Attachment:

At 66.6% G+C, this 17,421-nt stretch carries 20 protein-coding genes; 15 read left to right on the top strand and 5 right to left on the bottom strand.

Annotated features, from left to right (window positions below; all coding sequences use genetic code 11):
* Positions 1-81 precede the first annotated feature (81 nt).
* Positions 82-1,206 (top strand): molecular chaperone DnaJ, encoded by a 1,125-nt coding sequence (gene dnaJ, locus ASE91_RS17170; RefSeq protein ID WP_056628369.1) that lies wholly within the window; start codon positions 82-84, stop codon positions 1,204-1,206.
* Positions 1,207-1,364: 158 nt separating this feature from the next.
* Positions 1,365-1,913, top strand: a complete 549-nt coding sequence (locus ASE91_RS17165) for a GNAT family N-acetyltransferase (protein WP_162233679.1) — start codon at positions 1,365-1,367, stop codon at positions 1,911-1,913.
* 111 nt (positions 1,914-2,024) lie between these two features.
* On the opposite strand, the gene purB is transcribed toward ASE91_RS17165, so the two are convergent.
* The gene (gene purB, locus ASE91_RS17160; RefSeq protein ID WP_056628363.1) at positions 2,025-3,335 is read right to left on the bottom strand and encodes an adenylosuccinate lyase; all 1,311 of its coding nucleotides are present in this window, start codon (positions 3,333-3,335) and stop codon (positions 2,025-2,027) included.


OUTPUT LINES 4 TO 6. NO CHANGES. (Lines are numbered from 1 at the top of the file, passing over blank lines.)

* Positions 82-1,206 (top strand): molecular chaperone DnaJ, encoded by a 1,125-nt coding sequence (gene dnaJ, locus ASE91_RS17170; RefSeq protein ID WP_056628369.1) that lies wholly within the window; start codon positions 82-84, stop codon positions 1,204-1,206.
* Positions 1,207-1,364: 158 nt separating this feature from the next.
* Positions 1,365-1,913, top strand: a complete 549-nt coding sequence (locus ASE91_RS17165) for a GNAT family N-acetyltransferase (protein WP_162233679.1) — start codon at positions 1,365-1,367, stop codon at positions 1,911-1,913.